Page last updated at 13:26 GMT, Friday, 30 April 2010 14:26 UK

Lloyds in lifeline deal with MIH

Sir David Murray
Sir David Murray expects his holdings company to turn a profit this year

Lloyds Banking Group has doubled its ownership stake in one of Scotland's largest privately-owned companies after it suffered a £175m loss.

The bank now owns almost 25% of Murray International Holdings (MIH) as part of moves to get debt under control.

MIH is owned by Sir David Murray and through the company he controls more than 90% of Rangers Football Club.

Most of the MIH loss came from sharp falls in commercial property values and metal prices during the credit crunch.

The £175m figure, calculated after tax, also included a £12.7m loss last year for Rangers Football Club.

Sir David told the BBC his business suffered from four adverse impacts.

Its bank, Halifax Bank of Scotland, ran into serious trouble, and was taken over as part of Lloyds Banking Group.

The Bank of Scotland was lending a lot of money, and we're guilty of borrowing too much in the property sector
Sir David Murray

It has worked through its extensive exposure to corporate lending, particularly in commercial property, and while Lloyds has withdrawn support from some large property firms, forcing them to collapse, it has agreed a debt-for-equity swap for MIH, giving it a 24% stake.

The restructuring means that the complex financing of MIH is being disentangled, removing cross-guarantees between its divisions.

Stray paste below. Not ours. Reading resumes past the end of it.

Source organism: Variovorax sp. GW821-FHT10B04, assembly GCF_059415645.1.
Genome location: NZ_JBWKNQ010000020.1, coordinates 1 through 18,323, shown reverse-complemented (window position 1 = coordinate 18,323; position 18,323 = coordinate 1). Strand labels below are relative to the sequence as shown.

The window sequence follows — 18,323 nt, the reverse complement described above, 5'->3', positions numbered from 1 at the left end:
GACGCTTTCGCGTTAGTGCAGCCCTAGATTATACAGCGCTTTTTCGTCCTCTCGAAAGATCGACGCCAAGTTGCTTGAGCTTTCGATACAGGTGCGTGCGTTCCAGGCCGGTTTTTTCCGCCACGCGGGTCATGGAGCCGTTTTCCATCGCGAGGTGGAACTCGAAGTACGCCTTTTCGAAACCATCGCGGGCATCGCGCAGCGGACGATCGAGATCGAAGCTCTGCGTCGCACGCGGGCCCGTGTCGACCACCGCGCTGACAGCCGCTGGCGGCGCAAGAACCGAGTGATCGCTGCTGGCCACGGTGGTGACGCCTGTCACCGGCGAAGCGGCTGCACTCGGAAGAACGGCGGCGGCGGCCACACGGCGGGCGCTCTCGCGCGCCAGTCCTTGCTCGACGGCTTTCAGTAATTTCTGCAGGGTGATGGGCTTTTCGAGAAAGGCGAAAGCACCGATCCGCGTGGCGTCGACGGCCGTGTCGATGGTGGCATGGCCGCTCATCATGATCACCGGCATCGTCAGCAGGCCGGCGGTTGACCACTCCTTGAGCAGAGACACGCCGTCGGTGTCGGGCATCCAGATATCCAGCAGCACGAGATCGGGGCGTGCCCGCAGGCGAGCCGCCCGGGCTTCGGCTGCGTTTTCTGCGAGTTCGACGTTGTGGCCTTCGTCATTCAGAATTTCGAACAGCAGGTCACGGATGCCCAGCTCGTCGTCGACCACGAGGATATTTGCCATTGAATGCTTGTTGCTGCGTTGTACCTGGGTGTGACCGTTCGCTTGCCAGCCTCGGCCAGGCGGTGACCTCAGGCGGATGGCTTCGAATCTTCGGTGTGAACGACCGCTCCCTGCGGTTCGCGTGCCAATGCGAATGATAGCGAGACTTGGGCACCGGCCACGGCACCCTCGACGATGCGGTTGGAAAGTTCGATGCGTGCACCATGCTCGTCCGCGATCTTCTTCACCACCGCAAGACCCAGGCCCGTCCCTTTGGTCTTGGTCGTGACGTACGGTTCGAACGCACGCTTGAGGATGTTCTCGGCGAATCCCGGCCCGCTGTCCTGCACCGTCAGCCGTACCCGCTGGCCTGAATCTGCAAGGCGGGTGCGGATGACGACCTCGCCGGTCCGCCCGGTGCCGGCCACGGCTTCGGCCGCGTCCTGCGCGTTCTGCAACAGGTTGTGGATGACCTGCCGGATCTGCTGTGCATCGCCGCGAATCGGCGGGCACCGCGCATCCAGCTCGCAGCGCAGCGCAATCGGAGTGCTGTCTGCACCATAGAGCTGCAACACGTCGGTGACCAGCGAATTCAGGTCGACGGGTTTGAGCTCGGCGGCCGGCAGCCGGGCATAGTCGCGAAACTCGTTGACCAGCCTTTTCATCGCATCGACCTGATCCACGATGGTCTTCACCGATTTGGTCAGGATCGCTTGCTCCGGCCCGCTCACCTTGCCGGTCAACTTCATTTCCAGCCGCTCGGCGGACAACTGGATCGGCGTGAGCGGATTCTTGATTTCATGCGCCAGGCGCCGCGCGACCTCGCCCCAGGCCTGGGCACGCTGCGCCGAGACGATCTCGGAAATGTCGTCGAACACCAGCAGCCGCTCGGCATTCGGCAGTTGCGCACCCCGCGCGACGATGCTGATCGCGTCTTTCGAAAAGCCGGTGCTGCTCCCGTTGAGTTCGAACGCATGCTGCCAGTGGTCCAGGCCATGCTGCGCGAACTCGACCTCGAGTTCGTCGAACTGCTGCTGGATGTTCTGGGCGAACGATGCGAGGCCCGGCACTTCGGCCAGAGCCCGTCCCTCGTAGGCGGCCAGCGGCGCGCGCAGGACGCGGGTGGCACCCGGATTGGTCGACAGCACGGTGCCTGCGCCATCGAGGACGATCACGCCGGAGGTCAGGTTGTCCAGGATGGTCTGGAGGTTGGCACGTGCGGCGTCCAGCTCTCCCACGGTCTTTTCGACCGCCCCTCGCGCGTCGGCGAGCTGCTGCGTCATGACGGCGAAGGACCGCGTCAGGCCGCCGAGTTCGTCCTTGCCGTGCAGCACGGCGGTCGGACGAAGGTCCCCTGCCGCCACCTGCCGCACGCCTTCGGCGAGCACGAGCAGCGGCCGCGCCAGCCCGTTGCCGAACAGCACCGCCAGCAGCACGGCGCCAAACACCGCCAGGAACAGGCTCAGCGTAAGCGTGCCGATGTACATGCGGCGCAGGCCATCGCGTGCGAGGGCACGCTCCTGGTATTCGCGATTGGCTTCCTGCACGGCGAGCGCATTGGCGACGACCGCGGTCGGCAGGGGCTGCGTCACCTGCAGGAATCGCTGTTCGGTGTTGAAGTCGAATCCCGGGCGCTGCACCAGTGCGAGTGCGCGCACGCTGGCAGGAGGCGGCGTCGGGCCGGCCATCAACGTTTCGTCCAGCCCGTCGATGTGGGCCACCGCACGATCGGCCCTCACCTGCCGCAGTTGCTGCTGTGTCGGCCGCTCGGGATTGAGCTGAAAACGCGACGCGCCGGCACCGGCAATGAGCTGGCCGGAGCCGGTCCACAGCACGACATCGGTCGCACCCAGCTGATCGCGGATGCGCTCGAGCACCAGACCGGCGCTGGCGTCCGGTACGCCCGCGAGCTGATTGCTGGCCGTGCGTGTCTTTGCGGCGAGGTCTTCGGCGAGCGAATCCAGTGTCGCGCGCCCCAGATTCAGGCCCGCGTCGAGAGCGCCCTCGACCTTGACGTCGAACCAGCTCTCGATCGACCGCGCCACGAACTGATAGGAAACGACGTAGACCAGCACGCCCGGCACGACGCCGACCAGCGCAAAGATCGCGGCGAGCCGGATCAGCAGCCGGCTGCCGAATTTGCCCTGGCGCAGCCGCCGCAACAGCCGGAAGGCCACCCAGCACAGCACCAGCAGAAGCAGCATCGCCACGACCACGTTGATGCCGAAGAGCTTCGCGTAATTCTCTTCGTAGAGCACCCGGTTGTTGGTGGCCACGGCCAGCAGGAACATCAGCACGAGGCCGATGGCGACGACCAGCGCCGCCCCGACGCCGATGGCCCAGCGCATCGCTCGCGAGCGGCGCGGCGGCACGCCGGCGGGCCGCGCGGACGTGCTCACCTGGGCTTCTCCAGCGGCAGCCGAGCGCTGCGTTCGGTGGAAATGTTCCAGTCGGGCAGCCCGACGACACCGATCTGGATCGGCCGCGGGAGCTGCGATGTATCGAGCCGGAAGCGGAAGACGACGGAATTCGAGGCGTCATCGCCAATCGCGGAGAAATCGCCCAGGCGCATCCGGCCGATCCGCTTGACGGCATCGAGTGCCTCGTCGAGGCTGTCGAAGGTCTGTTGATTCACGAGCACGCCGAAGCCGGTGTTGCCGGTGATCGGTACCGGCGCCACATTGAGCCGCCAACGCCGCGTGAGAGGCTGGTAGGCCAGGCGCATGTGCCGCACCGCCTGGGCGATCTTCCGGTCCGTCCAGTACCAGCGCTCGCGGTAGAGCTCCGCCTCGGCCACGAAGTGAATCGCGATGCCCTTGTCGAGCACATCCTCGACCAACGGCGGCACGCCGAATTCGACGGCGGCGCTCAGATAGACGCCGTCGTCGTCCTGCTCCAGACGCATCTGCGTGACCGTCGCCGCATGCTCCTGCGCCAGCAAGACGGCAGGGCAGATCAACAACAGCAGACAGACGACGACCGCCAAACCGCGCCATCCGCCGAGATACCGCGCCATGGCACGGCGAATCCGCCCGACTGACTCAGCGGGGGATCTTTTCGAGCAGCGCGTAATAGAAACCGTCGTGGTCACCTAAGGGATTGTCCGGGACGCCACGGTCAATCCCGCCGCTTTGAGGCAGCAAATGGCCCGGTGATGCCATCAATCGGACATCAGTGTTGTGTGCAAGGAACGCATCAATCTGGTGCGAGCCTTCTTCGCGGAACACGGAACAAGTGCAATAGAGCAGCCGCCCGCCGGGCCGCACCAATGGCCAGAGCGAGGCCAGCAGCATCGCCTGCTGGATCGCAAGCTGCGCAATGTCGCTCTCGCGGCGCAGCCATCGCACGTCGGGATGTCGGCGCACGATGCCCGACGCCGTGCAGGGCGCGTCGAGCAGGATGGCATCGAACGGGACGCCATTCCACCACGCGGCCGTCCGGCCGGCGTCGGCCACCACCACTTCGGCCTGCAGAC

The fall in the commercial property market lost Murray £154m in valuation over the 17 months to the middle of last year that are covered by the accounts.

He said this could have been worse if he had previously done as other property companies did, with a revaluation to reflect sharply rising prices before the credit crunch.

Metal prices halved during the accounting period, and Sir David was forced to sell off stock at a loss.

Also, Rangers suffered a bad season in European competition, leaving it with a loss and debts sharply up to £31m.

New players

But the company chairman reckons on turning a profit this year. Sir David cites property deals that show the market is coming back, while metal prices have risen sharply in the first quarter of this year.

Rangers have also had a better season, winning the Scottish Premier League and re-qualifying for the Champions League.

Sir David told the BBC there was "a limited fund" to buy new players, after a long period when the club had not been able to do so.

He said it was obvious that new players were needed, and that the board - chaired by Alistair Johnston since Sir David stood aside - was drawing up a new business plan to keep it going while the club continues a long wait to find a buyer of the MIH stake.

Sir David said: "I can confirm that we'll make an operating profit this year, with no further property right-downs.

"We've got some very good businesses in our portfolio. I'm confident we're back on the road after a difficult time.

"The Bank of Scotland was lending a lot of money, and we're guilty of borrowing too much in the property sector."

MIH employs 3,500 people worldwide in the metals, property, technology, sports, marketing and mining sectors.



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